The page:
@Benjamin Bass I'm glad to hear that! The method depends a bit on the geometry for more organic shapes and high poly count the pointiness works a bit better from my experience. But the method using Bevel works great for sharp edges and low poly count
Kindly tell about math node. I dont understand things like smooth minimum and maximum...After repeated plays I have understood many things...
*@Abhirama Gopala Dasa*
I am not exactly sure I understand you correctly.
The workflow examples are meant to support the main content of the chapters to develop a deeper understanding of the topics that have been touched and draw connections.
I go over how to use smooth minimum and maximum to combine value maps in chapter 2.4 about texture composition.
it took me a while to understand the "length" part :v "square root" is involved so that's why we have the radial?
*@Huân Lê-Vương* The lenght operation simply gives you the length of the vector that you plug in. Mathematically that is sqrt(x^2+y^2+z^2), but here that does not really matter.
What is important is only that for a coordinate map that gives you the distance from the center, or a radial gradient from the inside out.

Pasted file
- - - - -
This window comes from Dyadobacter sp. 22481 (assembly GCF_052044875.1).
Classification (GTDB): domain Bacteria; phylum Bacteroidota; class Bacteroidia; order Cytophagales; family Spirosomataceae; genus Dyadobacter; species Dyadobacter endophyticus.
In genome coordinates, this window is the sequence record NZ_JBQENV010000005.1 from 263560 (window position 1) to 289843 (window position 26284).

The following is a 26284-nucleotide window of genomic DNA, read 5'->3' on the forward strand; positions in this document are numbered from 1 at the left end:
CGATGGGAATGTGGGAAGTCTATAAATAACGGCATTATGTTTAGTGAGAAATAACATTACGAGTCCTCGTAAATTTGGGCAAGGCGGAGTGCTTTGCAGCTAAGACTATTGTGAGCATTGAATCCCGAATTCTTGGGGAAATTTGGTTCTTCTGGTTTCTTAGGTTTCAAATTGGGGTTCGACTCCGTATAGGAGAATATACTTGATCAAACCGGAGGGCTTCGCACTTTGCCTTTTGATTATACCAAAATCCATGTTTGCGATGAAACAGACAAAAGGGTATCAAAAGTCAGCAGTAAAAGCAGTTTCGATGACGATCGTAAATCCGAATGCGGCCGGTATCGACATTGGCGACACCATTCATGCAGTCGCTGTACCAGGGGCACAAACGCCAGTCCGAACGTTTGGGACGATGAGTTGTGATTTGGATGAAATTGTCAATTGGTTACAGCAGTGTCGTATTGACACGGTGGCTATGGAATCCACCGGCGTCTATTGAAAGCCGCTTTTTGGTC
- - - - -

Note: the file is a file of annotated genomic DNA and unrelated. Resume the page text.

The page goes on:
*@Simon Thommes* ok, thanks!
(deleted, i know how)
When do all steps up to 03:51 with cube I created on my own the texture coordinates seems to differ from the cube of the example scene.
I created a new file,then created a cube, changed the dimensions that it looks more like a board, the added the Texture coordinates as described. Then I appended the board from the sample scene. With the same shading nodes it looks different from the colors which means there must be something different with the coordinates.
Please check: https://www.dropbox.com/s/f705tp39n26p8qm/woodenboard_1.blend?dl=0
How come? What is special about the board from the example scene?
*@Michael Schwarz* When you scale down the cube in object mode, that means that the object coordiantes are squashed or stretched along with it. Sometimes that is useful, but here you want the coordinates to be unaffected from scale. To achieve that you can either apply the scale of the object by pressing CTRL+A or scaling the cube down in edit mode in the first place.
Thank you very much! I just overlooked the scaling factors for x-y-z I had for my board.
why do you use separate object co-ordinate's? can it not come from same node? what are the reasons of a seperate flow?